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How To Get Rid of Moths in the Closet

Updated on October 14, 2012

Closet moths, also known as the fabric-eating moths, are among the pesky insects that every homeowner hate. They damage clothing beyond repair and are just eerie to take a look at. Although the number of closet moth infestation cases are already becoming lesser, it doesn't mean that your own closet won't be a victim, and if that comes, below are the steps to get rid of them from your closet.

What You Will Need

  1. Somebody that can help you out with the task. It can be a partner or the kids. You can either ask them politely or just coerce them. However, if either of that doesn't work out, you don't need to worry. You can still do it on your own, although it would take longer to finish the task.
  2. A vacuum cleaner
  3. A soft brush
  4. String or a nylon cord or any similar item
  5. Three (3) trash bags or Three (3) carton boxes or just about anything that can be used to hold lots of clothing items. On a side note, depending on the size of your wardrobe, you may need more or less than three (3).
  6. Some cash (just in case, but we'll get to that later)

How To Get Rid of Moths in the Closet - The Steps

  1. First, remove everything from the closet. This preps up your closet space for the vacuum cleaner. It may sound like a monstrous job, especially if your closet is a big one, but you can't be absolutely sure whether or not the adult moth has already laid its eggs in other clothing in the closet. Remember, the eggs and the larva are very tiny, and there will be a good chance that you'll miss seeing some of them with your naked eye.
  2. As you remove the items from the closet, promptly put them in the trash bag or carton box. This way, you'll prevent some eggs and larva dropping onto the floor and anywhere else. What you want to achieve is to keep them contained inside the trash bag or carton box. Try to be gentle when removing the clothes and transferring them to the trash bags or carton boxes.
  3. Take the trash bags or carton boxes out of the house. You can put them in the garage or anywhere, just as long as they're outside the house.
  4. Go back into the room and start vacuuming the heck out of every inch of the closet. I mean every inch of it. Include cracks, if any, crevices, shelf joints, rod joints, and every nook that would possibly harbor any moth larva or eggs.
  5. Go back outside or to wherever you've placed your trash bag or carton boxes full of clothes. Our aim for this step is to try to dislodge any clinging eggs, adult moth, and larva. You don't want to do this inside the house, hence, the reason why we are doing it outside the house. Use the soft brush and gently scrub every clothing taking more focus on the armpits, collar areas, creases and other clothing areas that are possible to be used as hiding places of the larva.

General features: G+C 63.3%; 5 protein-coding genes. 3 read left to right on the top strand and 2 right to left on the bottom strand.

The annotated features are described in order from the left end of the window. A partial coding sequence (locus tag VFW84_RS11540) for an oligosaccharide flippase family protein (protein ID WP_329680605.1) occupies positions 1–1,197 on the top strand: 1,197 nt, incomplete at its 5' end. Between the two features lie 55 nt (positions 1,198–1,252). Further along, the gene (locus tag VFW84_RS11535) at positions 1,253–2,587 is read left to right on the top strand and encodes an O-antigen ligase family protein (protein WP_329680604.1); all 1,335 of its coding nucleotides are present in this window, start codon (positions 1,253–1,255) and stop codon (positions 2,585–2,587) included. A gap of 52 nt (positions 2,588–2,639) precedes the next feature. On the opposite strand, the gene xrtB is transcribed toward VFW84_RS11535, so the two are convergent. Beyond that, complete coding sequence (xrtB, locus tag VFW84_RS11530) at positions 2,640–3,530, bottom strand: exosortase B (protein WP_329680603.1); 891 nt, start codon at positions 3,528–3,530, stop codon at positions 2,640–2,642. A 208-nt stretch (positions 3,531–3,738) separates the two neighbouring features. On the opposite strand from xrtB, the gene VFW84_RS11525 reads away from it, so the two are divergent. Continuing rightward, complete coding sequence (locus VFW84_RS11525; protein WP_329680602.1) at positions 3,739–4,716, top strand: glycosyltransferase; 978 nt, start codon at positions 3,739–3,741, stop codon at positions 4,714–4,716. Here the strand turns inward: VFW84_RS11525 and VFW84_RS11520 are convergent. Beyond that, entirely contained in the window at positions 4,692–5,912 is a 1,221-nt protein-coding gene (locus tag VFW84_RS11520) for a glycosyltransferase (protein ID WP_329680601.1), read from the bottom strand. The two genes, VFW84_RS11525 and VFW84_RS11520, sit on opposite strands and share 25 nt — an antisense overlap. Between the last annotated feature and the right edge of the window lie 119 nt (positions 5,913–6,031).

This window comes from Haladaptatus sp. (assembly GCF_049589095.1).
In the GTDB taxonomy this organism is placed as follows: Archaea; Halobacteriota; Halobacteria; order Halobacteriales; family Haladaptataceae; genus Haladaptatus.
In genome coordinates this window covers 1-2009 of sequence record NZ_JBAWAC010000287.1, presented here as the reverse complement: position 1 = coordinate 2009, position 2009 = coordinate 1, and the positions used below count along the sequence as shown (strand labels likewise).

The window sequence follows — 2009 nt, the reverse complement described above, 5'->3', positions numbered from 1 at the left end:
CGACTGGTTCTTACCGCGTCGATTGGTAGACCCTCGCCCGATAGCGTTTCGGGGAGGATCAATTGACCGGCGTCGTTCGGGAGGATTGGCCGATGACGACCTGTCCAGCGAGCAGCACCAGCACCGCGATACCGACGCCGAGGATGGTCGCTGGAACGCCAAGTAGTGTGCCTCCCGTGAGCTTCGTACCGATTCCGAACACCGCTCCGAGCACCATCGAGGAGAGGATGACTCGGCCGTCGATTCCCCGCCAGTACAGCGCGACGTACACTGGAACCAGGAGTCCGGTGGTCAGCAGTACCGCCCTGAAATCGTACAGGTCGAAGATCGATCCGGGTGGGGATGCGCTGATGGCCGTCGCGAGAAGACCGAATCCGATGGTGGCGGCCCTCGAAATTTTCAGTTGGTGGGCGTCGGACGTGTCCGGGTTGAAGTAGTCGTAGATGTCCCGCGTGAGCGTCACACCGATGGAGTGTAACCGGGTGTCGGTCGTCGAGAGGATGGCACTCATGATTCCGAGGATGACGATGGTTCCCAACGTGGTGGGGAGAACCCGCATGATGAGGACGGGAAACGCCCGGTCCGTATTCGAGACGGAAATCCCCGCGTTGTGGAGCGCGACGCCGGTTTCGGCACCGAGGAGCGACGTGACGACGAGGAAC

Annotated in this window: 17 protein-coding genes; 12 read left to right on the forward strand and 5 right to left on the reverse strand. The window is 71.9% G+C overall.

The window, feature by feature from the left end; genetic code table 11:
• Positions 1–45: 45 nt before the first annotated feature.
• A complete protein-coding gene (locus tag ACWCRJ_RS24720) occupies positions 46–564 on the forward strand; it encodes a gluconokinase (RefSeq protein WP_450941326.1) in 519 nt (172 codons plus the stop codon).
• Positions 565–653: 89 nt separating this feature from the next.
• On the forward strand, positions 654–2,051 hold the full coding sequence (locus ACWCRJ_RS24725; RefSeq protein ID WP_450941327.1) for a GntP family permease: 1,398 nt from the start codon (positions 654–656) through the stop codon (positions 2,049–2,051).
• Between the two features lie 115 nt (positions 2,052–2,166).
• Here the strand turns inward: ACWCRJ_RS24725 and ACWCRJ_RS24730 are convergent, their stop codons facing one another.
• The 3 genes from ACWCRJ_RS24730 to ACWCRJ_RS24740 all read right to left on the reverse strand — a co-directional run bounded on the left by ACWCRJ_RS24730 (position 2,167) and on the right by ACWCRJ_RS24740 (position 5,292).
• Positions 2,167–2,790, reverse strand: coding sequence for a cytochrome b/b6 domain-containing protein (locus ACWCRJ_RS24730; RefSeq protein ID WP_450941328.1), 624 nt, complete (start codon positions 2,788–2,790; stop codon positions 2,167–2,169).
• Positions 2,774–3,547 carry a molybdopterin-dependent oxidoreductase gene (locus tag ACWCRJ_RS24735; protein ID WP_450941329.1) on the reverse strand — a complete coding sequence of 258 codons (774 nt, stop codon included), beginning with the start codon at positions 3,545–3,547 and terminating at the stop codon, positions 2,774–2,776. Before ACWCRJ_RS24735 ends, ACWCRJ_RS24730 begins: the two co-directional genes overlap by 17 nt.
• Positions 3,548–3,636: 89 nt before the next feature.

6. Vacuum up all those clothes. It can be time-consuming, but it's worth doing it.
  7. Using your string, make a makeshift clothes line that can be used to hang clothing. You can also improvise by using a clothes rack. What we want to do now is to do some sunning job. We'll expose the clothing to the sun. It's basically subjecting the clothing to heat and light which will draw out any remaining larvae that are still hiding in clothing sections which you may have missed. Furthermore, if we subject them to the heat of the sun continuously for 6 long hours, we may be able to raise the temperature high enough to kill any remaining larva and eggs.
  8. Vacuum up again all clothing you have been hanging. Sounds like an overkill, but we don't like to take any chances.
  9. Wash the clothes with a good laundry detergent to keep them clean again. Dry them up, and then you can now put them back into your just cleaned up closet area.

Other Options (But you'll need some cash)

  1. If you think that you haven't got the time to do all of the steps above, then you can just do Steps 1 to 4, and then take all the clothes to a professional dry-cleaner. Solutions used in the dry-cleaning process will kill the moths in all its forms (adult, larva and egg, cocoon).
  2. If you think that you are not up to the task because you dread seeing moths or just getting near them makes you uncomfortable, then you can always call your nearest friendly pest control company and let them do all the job for you.

Some Final Notes

I prefer to do this some place outside the house where my neighbors wouldn't see me doing my stuff. I don't want to cause uneasiness or panic among them when they know that I've got closet moths! But that's just me.

Also, the steps above have worked really well for me and my partner. However, I can't guarantee that they will also work for you. If you've got some other tips that also worked well, I'd appreciate you sharing them here.


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